EXCLUSIVE: I am hearing that Samantha Morton, Amy Adams and Carey Mulligan are in discussions to star with Joaquin Phoenix in the untitled project that Spike Jonze will direct, with a script by his Being John Malkovich and Adaptation scribe Charlie Kaufman. It’s very difficult to get any confirmation on the project because the filmmaker is secretive as is the financier, Megan Ellison of Annapurna Pictures. Deadline was first to reveal the project when it was shopped early last year to financiers and Ellison took it off the table.
At the time, I’d heard the film is a satire about how world leaders gather to figure out all the seismic events that will take place in the worlds, from oil prices to wars that will be waged. The Principato-Young-repped Morton next stars in John Carter; the WME/Brillstein Entertainment Partners-repped Amy Adams next plays Lois Lane in Man of Steel and soon stars with Clint Eastwood and … Read More »
The family of late actor River Phoenix is disputing a director’s claim in a trade paper report that they are on board for a proposed re-release of Dark Blood, the 1993 film that Phoenix was shooting when he died of a drug overdose at age 23 in front of the Viper Room nightclub in West Hollywood. In the report, director George Sluizer said that he was reediting the film, planned to ask Joaquin Phoenix to overdub the voice of his brother and that Sluizer had stayed in touch with the family. All this is news to the Phoenix clan, per a spokesperson. “Despite George Sluizer’s claim that he has been communicating with River Phoenix’s family in regard to releasing River’s last film, Joaquin Phoenix and his family have not been in communication with the director nor will they participate in any way.”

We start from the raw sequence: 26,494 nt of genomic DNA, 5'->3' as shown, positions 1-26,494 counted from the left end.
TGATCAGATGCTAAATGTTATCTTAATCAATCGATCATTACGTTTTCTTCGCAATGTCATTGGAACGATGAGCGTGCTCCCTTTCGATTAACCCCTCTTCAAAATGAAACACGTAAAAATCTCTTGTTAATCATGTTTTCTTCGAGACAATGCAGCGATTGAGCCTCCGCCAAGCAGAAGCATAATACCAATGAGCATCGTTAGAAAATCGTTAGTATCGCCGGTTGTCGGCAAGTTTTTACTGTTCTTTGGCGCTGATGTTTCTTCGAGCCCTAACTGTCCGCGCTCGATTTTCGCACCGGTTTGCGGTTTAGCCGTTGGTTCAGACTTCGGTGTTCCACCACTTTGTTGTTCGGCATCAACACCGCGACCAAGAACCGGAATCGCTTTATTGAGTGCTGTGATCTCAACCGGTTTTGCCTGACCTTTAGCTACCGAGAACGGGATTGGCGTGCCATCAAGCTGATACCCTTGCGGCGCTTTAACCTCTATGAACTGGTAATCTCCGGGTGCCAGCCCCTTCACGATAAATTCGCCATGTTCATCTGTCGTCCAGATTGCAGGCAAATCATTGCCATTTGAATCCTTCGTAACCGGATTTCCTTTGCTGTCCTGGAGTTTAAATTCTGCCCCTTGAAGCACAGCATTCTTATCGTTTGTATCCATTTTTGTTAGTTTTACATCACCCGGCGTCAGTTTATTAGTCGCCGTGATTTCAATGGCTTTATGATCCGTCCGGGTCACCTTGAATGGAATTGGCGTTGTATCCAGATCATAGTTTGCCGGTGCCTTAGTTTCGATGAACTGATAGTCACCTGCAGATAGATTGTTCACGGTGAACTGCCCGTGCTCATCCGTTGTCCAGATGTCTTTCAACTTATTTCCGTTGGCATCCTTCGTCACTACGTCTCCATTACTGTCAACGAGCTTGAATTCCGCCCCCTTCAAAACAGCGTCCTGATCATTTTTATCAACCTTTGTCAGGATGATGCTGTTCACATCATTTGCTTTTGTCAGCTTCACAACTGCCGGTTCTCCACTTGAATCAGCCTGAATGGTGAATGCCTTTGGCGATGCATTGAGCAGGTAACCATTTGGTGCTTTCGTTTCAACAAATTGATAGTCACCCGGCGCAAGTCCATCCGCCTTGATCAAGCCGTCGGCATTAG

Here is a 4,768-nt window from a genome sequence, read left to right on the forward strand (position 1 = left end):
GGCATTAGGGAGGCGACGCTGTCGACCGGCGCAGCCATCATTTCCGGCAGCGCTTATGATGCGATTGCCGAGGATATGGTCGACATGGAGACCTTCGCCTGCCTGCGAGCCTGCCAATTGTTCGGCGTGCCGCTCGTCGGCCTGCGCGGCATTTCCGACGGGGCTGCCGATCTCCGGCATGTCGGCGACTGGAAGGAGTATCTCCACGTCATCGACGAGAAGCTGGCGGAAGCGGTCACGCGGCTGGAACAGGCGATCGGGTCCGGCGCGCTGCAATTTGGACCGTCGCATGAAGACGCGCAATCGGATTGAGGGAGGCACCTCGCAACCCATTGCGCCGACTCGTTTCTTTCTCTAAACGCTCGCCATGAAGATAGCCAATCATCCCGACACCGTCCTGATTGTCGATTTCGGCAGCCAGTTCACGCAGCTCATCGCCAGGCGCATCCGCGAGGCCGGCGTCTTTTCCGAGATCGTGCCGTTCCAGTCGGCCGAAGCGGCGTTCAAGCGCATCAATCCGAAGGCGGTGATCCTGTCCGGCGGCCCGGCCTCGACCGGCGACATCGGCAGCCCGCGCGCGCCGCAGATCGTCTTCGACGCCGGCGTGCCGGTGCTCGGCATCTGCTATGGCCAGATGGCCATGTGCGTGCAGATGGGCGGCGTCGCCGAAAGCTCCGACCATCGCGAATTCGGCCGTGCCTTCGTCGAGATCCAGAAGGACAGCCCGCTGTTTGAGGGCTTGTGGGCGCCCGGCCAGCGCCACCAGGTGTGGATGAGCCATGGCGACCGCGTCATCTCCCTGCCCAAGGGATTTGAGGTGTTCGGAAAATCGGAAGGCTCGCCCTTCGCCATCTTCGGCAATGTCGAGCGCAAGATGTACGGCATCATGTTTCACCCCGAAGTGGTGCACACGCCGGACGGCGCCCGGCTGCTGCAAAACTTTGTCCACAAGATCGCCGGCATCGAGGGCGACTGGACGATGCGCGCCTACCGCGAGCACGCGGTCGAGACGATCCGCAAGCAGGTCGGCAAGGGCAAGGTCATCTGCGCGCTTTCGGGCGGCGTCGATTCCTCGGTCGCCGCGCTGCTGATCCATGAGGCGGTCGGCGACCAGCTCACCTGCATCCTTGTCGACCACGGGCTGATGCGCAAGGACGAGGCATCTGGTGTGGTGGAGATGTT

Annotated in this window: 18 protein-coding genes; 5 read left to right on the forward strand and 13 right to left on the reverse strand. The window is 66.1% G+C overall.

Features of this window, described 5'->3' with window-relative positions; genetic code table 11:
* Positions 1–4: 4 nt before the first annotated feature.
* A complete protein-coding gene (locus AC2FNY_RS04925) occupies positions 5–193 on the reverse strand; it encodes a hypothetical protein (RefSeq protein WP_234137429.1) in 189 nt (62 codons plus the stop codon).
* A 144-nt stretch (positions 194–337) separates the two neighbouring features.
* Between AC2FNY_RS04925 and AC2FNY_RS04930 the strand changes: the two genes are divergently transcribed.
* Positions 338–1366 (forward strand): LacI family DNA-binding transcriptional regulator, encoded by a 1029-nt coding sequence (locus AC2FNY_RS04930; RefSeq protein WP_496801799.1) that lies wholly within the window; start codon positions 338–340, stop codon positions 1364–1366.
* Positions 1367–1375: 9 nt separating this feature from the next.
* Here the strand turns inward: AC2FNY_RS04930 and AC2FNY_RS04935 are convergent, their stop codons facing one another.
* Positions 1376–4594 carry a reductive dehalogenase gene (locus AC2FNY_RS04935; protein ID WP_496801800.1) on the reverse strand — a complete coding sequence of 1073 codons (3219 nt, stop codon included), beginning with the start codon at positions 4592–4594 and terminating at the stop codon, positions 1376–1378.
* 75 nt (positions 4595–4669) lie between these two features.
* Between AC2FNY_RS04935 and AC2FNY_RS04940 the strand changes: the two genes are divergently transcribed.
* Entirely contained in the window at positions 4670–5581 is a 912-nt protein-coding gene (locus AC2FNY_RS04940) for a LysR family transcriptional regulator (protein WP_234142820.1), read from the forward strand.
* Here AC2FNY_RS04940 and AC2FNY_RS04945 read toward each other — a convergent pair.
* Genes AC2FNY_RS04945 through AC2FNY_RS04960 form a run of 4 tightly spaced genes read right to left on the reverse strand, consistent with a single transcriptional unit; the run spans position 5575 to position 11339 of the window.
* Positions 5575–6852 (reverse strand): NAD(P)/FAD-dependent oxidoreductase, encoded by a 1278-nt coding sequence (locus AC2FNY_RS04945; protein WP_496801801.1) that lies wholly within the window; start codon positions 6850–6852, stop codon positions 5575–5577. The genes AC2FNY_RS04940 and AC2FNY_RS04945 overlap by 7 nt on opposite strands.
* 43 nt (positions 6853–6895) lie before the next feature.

EXCLUSIVE: Along with everything else about the 2001 Toronto Film Festival, the launch of Magnolia Pictures was quickly forgotten on September 11, as co-founder Eamonn Bowles and other indie film execs scrambled to find ways to get home. Magnolia marked its 10th anniversary at 2011 Toronto. While the company still doesn’t carry the profile of some other indie distributors, Bowles and co-owner Todd Wagner said their model — mixing traditional indie theatrical distribution with emerging digital technology — has made them distinctive and profitable. VOD revenues now often outpace theatrical for Magnolia films, and they return profit to filmmakers because of low P&A spends. Bowles and Wagner have been honing the VOD model since they were branded charlatans by theater chains in 2005 when Steven Soderbergh’s micro-budget film Bubble was released simultaneously on movie screens, VOD and DVD. Wagner and partner Mark Cuban put Magnolia and other film assets under the 2929 Entertainment banner on the selling block earlier this year, but pulled them back when they didn’t get a high price. Wagner said he’s staying.